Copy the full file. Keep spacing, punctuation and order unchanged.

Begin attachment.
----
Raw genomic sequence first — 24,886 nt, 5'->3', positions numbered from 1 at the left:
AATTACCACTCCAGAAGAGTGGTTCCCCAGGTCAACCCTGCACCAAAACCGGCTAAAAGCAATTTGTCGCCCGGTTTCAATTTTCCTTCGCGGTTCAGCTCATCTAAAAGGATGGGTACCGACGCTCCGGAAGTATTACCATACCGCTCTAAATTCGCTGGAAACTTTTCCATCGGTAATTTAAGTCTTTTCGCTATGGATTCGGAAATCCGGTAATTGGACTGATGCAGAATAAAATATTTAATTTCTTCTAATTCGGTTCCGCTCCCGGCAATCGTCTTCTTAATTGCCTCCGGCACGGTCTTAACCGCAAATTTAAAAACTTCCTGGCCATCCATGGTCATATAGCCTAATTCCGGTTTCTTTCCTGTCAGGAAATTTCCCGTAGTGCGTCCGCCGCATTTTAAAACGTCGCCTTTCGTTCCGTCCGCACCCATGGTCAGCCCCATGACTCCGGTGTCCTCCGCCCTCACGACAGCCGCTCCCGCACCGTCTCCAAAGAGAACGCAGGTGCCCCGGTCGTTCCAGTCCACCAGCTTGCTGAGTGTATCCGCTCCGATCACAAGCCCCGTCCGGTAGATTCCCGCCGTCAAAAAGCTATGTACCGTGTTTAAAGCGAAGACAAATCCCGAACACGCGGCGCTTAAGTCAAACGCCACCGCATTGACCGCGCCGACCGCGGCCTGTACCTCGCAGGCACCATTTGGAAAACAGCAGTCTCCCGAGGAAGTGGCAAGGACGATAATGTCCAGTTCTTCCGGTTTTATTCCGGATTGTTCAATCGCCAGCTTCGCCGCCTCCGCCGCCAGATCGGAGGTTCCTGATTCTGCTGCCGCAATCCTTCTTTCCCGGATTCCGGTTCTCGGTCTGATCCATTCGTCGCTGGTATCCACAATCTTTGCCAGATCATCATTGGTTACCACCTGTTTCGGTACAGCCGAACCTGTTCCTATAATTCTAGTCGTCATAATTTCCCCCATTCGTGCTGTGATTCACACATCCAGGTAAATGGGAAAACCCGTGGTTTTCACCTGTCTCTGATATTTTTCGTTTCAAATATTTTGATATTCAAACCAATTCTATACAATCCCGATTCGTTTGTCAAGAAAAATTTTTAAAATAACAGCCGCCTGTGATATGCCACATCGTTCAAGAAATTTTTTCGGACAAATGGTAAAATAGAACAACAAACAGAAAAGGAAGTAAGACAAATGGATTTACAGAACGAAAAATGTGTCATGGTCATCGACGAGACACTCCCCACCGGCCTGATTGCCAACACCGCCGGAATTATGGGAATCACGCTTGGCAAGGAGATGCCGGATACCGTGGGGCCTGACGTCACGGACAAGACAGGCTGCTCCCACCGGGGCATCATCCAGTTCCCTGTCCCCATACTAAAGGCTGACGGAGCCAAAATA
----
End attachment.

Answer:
Raw genomic sequence first — 24,886 nt, 5'->3', positions numbered from 1 at the left:
AATTACCACTCCAGAAGAGTGGTTCCCCAGGTCAACCCTGCACCAAAACCGGCTAAAAGCAATTTGTCGCCCGGTTTCAATTTTCCTTCGCGGTTCAGCTCATCTAAAAGGATGGGTACCGACGCTCCGGAAGTATTACCATACCGCTCTAAATTCGCTGGAAACTTTTCCATCGGTAATTTAAGTCTTTTCGCTATGGATTCGGAAATCCGGTAATTGGACTGATGCAGAATAAAATATTTAATTTCTTCTAATTCGGTTCCGCTCCCGGCAATCGTCTTCTTAATTGCCTCCGGCACGGTCTTAACCGCAAATTTAAAAACTTCCTGGCCATCCATGGTCATATAGCCTAATTCCGGTTTCTTTCCTGTCAGGAAATTTCCCGTAGTGCGTCCGCCGCATTTTAAAACGTCGCCTTTCGTTCCGTCCGCACCCATGGTCAGCCCCATGACTCCGGTGTCCTCCGCCCTCACGACAGCCGCTCCCGCACCGTCTCCAAAGAGAACGCAGGTGCCCCGGTCGTTCCAGTCCACCAGCTTGCTGAGTGTATCCGCTCCGATCACAAGCCCCGTCCGGTAGATTCCCGCCGTCAAAAAGCTATGTACCGTGTTTAAAGCGAAGACAAATCCCGAACACGCGGCGCTTAAGTCAAACGCCACCGCATTGACCGCGCCGACCGCGGCCTGTACCTCGCAGGCACCATTTGGAAAACAGCAGTCTCCCGAGGAAGTGGCAAGGACGATAATGTCCAGTTCTTCCGGTTTTATTCCGGATTGTTCAATCGCCAGCTTCGCCGCCTCCGCCGCCAGATCGGAGGTTCCTGATTCTGCTGCCGCAATCCTTCTTTCCCGGATTCCGGTTCTCGGTCTGATCCATTCGTCGCTGGTATCCACAATCTTTGCCAGATCATCATTGGTTACCACCTGTTTCGGTACAGCCGAACCTGTTCCTATAATTCTAGTCGTCATAATTTCCCCCATTCGTGCTGTGATTCACACATCCAGGTAAATGGGAAAACCCGTGGTTTTCACCTGTCTCTGATATTTTTCGTTTCAAATATTTTGATATTCAAACCAATTCTATACAATCCCGATTCGTTTGTCAAGAAAAATTTTTAAAATAACAGCCGCCTGTGATATGCCACATCGTTCAAGAAATTTTTTCGGACAAATGGTAAAATAGAACAACAAACAGAAAAGGAAGTAAGACAAATGGATTTACAGAACGAAAAATGTGTCATGGTCATCGACGAGACACTCCCCACCGGCCTGATTGCCAACACCGCCGGAATTATGGGAATCACGCTTGGCAAGGAGATGCCGGATACCGTGGGGCCTGACGTCACGGACAAGACAGGCTGCTCCCACCGGGGCATCATCCAGTTCCCTGTCCCCATACTAAAGGCTGACGGAGCCAAAATA